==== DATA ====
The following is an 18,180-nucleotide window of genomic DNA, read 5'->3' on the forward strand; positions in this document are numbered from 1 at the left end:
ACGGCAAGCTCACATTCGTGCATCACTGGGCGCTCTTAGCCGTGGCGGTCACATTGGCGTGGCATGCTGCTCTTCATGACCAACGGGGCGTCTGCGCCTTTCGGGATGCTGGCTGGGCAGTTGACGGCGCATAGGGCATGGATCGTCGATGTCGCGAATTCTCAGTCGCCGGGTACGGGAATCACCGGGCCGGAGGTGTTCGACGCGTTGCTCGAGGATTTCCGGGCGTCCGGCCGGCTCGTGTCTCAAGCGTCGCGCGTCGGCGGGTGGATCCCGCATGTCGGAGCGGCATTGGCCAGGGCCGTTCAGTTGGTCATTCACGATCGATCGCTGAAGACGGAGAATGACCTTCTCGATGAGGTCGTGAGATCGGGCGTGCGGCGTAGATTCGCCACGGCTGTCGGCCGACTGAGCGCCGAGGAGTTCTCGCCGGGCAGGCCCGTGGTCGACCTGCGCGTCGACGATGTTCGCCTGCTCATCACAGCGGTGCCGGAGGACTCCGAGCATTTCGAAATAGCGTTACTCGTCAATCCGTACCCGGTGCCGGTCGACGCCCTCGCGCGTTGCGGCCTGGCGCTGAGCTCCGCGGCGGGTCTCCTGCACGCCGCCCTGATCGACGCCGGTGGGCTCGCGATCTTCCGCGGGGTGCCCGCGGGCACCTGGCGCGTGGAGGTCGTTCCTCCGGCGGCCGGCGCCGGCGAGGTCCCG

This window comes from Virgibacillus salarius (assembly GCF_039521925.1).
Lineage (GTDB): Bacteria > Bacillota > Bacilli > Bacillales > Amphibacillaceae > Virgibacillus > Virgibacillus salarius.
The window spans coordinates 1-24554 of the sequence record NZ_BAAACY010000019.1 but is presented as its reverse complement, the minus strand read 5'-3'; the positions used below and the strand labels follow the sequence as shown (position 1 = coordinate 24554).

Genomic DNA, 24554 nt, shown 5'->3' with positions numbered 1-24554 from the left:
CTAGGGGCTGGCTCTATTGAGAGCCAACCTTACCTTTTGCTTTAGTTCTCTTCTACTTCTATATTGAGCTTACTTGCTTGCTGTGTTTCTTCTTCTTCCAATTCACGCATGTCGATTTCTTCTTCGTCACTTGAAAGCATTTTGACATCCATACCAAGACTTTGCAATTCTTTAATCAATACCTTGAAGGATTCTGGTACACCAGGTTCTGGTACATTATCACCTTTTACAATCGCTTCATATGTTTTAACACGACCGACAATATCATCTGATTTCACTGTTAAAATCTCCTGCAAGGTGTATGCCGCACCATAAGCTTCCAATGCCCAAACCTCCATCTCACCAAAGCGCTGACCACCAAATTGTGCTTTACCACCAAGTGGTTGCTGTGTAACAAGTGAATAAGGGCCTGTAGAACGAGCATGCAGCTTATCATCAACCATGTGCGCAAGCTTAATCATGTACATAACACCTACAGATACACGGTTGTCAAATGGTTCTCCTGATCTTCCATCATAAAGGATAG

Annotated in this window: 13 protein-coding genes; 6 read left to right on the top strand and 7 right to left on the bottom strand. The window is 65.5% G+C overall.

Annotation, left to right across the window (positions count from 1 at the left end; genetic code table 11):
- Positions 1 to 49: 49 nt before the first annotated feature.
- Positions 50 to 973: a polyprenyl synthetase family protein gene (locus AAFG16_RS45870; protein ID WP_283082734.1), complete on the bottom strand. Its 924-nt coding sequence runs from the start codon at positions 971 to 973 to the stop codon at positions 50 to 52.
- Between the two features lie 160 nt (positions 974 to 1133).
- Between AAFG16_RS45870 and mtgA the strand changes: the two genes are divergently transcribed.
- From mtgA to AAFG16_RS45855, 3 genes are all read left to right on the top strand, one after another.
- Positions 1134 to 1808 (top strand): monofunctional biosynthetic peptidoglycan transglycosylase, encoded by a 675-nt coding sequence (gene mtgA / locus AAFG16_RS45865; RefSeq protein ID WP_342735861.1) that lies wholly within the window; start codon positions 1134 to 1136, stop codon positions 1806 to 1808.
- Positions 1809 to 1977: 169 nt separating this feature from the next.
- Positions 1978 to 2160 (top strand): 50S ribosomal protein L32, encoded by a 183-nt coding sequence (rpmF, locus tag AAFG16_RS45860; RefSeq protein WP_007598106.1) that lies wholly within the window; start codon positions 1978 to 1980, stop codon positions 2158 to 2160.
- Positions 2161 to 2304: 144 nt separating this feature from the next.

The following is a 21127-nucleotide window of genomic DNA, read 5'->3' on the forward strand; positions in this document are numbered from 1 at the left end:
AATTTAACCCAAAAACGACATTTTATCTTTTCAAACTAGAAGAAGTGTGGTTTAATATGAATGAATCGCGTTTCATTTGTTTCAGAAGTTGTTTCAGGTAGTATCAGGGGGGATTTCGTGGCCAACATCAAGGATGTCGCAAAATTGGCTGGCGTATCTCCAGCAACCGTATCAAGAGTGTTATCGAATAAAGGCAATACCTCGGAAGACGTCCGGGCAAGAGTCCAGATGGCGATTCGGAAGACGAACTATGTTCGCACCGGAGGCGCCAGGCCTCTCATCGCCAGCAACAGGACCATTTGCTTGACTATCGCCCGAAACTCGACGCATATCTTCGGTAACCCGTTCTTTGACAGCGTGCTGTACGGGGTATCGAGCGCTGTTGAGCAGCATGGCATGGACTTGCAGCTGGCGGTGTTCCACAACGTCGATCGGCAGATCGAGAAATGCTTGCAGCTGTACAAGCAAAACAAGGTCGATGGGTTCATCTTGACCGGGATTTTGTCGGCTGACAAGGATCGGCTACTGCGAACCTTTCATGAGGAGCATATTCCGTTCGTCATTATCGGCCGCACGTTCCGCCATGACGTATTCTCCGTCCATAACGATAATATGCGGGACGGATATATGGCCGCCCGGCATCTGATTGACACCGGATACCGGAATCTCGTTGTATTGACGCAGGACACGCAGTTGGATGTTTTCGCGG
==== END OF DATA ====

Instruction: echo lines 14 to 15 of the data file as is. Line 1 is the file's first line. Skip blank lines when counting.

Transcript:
- From mtgA to AAFG16_RS45855, 3 genes are all read left to right on the top strand, one after another.
- Positions 1134 to 1808 (top strand): monofunctional biosynthetic peptidoglycan transglycosylase, encoded by a 675-nt coding sequence (gene mtgA / locus AAFG16_RS45865; RefSeq protein ID WP_342735861.1) that lies wholly within the window; start codon positions 1134 to 1136, stop codon positions 1806 to 1808.